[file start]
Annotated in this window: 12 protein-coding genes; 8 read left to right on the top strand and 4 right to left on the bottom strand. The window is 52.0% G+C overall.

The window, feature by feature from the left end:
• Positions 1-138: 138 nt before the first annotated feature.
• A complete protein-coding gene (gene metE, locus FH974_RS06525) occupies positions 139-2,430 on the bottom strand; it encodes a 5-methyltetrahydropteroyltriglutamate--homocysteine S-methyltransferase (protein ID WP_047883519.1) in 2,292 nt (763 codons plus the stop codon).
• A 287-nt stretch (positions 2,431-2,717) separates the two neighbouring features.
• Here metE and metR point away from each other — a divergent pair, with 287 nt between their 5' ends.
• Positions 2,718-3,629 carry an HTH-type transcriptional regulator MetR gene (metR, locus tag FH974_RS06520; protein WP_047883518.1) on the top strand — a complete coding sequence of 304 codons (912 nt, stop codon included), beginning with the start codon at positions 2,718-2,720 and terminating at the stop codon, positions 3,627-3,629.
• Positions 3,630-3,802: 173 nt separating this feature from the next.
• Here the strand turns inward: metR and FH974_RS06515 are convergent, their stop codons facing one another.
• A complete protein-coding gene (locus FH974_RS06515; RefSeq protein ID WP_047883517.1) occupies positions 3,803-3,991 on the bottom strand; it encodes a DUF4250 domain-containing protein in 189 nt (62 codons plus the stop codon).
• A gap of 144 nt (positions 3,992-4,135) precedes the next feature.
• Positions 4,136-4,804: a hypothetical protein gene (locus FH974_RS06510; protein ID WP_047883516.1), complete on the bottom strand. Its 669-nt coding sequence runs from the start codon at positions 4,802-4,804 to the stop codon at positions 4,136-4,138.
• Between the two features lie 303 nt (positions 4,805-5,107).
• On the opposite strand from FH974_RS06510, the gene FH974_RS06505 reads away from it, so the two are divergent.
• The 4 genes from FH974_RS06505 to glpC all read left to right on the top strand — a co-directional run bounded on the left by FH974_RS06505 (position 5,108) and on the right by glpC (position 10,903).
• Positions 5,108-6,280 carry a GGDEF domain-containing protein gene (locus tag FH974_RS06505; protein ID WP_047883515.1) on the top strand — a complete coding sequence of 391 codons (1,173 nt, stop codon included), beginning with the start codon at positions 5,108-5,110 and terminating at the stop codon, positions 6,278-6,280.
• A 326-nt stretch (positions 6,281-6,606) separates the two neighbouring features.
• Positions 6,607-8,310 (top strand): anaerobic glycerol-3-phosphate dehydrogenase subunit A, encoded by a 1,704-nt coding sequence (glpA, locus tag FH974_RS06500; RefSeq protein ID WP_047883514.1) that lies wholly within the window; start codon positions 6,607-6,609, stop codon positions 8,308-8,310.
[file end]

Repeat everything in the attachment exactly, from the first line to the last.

Annotated in this window: 12 protein-coding genes; 8 read left to right on the top strand and 4 right to left on the bottom strand. The window is 52.0% G+C overall.

The window, feature by feature from the left end:
• Positions 1-138: 138 nt before the first annotated feature.
• A complete protein-coding gene (gene metE, locus FH974_RS06525) occupies positions 139-2,430 on the bottom strand; it encodes a 5-methyltetrahydropteroyltriglutamate--homocysteine S-methyltransferase (protein ID WP_047883519.1) in 2,292 nt (763 codons plus the stop codon).
• A 287-nt stretch (positions 2,431-2,717) separates the two neighbouring features.
• Here metE and metR point away from each other — a divergent pair, with 287 nt between their 5' ends.
• Positions 2,718-3,629 carry an HTH-type transcriptional regulator MetR gene (metR, locus tag FH974_RS06520; protein WP_047883518.1) on the top strand — a complete coding sequence of 304 codons (912 nt, stop codon included), beginning with the start codon at positions 2,718-2,720 and terminating at the stop codon, positions 3,627-3,629.
• Positions 3,630-3,802: 173 nt separating this feature from the next.
• Here the strand turns inward: metR and FH974_RS06515 are convergent, their stop codons facing one another.
• A complete protein-coding gene (locus FH974_RS06515; RefSeq protein ID WP_047883517.1) occupies positions 3,803-3,991 on the bottom strand; it encodes a DUF4250 domain-containing protein in 189 nt (62 codons plus the stop codon).
• A gap of 144 nt (positions 3,992-4,135) precedes the next feature.
• Positions 4,136-4,804: a hypothetical protein gene (locus FH974_RS06510; protein ID WP_047883516.1), complete on the bottom strand. Its 669-nt coding sequence runs from the start codon at positions 4,802-4,804 to the stop codon at positions 4,136-4,138.
• Between the two features lie 303 nt (positions 4,805-5,107).
• On the opposite strand from FH974_RS06510, the gene FH974_RS06505 reads away from it, so the two are divergent.
• The 4 genes from FH974_RS06505 to glpC all read left to right on the top strand — a co-directional run bounded on the left by FH974_RS06505 (position 5,108) and on the right by glpC (position 10,903).
• Positions 5,108-6,280 carry a GGDEF domain-containing protein gene (locus tag FH974_RS06505; protein ID WP_047883515.1) on the top strand — a complete coding sequence of 391 codons (1,173 nt, stop codon included), beginning with the start codon at positions 5,108-5,110 and terminating at the stop codon, positions 6,278-6,280.
• A 326-nt stretch (positions 6,281-6,606) separates the two neighbouring features.
• Positions 6,607-8,310 (top strand): anaerobic glycerol-3-phosphate dehydrogenase subunit A, encoded by a 1,704-nt coding sequence (glpA, locus tag FH974_RS06500; RefSeq protein ID WP_047883514.1) that lies wholly within the window; start codon positions 6,607-6,609, stop codon positions 8,308-8,310.